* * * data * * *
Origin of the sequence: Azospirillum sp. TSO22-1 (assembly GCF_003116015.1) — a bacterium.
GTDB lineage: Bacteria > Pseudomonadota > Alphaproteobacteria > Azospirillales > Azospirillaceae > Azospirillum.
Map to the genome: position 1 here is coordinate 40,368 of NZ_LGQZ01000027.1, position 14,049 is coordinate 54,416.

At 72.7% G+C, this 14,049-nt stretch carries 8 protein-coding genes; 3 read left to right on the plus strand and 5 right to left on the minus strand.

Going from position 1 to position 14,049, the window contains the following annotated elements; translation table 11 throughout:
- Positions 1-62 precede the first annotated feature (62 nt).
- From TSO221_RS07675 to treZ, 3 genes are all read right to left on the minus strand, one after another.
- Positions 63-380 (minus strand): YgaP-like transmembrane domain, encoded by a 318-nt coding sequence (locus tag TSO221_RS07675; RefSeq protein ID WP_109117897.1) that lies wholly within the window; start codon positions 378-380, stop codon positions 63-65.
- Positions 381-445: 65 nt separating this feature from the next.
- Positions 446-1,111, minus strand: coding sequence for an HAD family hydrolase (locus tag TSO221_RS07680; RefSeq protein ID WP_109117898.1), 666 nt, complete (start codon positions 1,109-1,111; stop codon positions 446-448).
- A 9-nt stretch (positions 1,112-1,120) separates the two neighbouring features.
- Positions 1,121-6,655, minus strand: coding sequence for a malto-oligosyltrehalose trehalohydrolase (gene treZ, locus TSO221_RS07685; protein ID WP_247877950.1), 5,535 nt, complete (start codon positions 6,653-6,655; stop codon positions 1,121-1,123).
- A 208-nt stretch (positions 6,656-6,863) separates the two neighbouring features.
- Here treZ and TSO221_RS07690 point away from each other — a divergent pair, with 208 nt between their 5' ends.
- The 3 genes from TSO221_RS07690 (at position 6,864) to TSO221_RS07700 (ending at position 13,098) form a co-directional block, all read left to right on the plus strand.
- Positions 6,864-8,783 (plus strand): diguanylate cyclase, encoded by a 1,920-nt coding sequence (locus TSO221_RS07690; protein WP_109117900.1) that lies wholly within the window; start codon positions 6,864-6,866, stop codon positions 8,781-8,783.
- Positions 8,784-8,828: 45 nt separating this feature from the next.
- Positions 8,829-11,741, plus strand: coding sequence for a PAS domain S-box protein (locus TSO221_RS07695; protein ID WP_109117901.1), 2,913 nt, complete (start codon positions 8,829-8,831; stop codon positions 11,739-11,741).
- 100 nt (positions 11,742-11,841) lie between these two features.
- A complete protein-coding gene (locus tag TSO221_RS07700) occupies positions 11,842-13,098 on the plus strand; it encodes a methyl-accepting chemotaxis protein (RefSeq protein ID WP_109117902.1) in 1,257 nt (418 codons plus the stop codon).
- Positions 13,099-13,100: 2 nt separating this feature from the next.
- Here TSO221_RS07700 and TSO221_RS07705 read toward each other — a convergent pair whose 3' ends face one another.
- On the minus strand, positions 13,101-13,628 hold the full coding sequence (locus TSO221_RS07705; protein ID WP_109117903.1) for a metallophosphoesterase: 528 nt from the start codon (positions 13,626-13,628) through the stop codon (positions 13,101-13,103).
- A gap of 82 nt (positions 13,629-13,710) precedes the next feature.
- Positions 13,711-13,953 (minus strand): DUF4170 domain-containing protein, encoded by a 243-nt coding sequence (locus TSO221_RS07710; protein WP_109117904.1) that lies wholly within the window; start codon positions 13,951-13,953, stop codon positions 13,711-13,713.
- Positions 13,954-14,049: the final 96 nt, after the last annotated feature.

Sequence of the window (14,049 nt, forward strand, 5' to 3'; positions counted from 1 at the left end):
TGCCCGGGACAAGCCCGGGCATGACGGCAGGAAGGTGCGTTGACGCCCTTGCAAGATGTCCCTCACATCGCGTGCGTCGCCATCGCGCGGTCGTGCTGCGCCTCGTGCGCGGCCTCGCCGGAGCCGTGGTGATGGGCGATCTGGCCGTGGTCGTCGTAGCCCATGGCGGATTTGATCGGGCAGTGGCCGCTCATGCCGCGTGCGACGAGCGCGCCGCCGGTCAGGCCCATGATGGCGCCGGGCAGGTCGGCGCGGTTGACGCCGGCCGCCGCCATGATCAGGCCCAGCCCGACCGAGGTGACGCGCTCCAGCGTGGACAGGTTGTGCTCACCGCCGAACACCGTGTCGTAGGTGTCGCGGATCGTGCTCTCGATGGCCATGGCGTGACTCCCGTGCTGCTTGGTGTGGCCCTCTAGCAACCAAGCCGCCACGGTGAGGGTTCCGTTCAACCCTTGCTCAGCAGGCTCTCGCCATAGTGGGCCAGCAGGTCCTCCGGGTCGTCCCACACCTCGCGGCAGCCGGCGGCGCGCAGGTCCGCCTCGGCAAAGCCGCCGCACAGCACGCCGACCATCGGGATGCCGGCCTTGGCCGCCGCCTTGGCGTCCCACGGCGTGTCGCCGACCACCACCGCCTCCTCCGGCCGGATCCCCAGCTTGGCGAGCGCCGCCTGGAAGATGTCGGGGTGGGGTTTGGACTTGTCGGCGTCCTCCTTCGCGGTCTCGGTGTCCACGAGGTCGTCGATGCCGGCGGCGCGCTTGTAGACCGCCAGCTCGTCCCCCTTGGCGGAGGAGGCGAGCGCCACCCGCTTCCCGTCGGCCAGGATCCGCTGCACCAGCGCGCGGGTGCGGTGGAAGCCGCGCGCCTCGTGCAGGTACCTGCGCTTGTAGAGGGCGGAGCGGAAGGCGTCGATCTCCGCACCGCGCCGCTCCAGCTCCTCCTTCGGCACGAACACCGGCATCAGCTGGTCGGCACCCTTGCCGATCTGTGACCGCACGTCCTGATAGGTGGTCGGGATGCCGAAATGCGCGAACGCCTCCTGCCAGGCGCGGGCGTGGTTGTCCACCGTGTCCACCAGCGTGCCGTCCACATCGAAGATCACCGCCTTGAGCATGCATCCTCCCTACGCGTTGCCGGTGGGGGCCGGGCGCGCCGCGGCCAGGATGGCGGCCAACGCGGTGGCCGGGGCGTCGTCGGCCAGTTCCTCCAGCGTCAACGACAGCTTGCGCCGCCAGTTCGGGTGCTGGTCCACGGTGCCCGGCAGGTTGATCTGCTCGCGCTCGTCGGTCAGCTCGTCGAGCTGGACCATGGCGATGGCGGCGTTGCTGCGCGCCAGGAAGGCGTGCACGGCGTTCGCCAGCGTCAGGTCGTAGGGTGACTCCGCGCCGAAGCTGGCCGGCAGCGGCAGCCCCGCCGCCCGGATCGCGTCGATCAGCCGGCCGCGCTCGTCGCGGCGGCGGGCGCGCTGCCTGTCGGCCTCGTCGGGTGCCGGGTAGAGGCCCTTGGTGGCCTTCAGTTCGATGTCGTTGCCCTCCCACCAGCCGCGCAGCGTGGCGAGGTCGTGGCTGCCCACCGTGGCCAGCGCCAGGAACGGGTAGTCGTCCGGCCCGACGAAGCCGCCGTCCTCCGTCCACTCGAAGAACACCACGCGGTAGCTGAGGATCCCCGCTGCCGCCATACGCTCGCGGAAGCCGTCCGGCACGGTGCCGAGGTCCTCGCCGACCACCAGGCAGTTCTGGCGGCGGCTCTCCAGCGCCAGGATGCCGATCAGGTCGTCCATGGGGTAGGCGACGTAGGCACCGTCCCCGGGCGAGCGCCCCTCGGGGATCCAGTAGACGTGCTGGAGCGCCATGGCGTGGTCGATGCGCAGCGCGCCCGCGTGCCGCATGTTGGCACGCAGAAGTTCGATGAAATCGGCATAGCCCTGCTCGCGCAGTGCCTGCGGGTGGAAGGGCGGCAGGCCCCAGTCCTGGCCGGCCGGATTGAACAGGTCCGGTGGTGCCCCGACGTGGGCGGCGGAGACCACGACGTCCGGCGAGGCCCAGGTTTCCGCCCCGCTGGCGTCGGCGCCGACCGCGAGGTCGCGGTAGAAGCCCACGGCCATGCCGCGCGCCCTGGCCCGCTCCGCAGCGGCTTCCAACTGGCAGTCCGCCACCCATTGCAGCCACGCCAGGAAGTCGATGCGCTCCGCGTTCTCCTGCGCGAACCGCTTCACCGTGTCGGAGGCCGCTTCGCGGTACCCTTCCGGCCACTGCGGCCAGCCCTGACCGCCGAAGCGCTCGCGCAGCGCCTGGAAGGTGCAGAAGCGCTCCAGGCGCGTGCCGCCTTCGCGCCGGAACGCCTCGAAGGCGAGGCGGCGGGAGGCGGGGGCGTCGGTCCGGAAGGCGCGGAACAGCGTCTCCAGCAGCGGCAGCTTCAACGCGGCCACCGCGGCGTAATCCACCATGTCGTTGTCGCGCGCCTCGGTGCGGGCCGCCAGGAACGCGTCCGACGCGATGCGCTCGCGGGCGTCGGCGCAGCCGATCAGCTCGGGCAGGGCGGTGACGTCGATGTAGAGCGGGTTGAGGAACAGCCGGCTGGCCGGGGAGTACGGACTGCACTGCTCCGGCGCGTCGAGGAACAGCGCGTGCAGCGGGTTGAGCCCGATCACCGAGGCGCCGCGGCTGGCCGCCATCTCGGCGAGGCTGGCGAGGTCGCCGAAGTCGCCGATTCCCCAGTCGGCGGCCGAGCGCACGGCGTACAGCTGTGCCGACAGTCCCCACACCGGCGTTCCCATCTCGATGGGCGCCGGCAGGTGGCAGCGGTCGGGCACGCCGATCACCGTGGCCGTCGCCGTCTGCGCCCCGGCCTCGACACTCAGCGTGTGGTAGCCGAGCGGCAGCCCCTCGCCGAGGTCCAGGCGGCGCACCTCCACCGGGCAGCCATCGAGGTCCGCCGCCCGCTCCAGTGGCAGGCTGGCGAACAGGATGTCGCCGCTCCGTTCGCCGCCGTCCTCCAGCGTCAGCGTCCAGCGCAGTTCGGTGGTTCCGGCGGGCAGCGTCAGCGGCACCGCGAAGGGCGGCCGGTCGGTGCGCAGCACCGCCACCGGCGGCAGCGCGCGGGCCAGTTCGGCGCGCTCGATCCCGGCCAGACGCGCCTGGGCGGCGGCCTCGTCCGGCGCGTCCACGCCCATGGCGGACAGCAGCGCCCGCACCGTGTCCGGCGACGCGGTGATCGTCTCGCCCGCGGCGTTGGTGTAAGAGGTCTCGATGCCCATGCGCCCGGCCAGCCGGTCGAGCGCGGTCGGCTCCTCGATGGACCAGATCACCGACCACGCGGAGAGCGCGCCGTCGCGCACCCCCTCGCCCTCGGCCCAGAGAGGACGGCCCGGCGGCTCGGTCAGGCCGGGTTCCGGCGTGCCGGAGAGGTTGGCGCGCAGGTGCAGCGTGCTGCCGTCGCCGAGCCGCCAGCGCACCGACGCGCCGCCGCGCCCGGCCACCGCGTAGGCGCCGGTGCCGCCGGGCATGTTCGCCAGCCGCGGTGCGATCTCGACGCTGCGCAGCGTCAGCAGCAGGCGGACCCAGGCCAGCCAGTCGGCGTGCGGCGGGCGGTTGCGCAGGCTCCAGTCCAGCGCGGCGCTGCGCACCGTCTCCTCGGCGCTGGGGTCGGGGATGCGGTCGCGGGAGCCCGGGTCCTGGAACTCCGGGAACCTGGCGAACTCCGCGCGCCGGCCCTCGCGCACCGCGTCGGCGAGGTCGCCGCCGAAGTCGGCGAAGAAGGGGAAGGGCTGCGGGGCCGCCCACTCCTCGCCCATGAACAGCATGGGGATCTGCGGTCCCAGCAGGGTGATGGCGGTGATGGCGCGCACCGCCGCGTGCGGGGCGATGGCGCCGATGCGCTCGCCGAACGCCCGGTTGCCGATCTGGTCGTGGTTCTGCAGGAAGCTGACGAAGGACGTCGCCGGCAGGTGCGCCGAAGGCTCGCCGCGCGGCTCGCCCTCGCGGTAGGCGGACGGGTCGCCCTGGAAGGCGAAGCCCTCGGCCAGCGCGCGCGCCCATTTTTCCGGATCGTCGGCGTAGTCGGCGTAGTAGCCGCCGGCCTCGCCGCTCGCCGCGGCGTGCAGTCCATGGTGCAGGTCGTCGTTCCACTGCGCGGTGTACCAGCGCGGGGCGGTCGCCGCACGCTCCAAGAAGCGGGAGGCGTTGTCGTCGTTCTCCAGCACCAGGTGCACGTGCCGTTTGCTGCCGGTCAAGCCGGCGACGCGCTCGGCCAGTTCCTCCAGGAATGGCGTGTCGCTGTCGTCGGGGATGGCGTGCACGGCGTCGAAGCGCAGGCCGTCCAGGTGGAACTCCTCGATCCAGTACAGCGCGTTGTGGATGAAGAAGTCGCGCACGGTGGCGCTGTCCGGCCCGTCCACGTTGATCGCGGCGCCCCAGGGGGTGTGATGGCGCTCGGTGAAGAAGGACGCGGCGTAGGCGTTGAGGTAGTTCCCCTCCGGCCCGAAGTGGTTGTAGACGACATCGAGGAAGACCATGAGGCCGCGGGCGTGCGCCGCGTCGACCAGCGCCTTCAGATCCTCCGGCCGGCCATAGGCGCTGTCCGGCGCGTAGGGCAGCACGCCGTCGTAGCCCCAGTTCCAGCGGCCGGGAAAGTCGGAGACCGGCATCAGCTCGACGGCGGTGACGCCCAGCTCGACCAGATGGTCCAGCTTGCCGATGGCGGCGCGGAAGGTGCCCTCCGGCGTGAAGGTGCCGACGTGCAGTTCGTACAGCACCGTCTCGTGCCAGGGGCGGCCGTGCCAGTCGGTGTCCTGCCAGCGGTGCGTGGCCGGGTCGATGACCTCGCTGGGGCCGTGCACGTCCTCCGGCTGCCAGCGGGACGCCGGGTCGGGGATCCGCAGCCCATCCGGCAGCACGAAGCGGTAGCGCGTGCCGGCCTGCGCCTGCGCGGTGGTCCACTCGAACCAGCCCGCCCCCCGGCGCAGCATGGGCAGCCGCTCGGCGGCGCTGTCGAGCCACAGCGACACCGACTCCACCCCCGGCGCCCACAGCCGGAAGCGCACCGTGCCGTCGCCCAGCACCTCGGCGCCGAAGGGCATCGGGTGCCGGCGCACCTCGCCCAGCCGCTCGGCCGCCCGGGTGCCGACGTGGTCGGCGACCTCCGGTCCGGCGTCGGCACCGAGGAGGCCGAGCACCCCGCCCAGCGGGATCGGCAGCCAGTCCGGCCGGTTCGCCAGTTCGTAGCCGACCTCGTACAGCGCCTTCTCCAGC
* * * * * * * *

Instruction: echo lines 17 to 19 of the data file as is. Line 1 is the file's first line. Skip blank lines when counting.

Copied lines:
- Positions 8,784-8,828: 45 nt separating this feature from the next.
- Positions 8,829-11,741, plus strand: coding sequence for a PAS domain S-box protein (locus TSO221_RS07695; protein ID WP_109117901.1), 2,913 nt, complete (start codon positions 8,829-8,831; stop codon positions 11,739-11,741).
- 100 nt (positions 11,742-11,841) lie between these two features.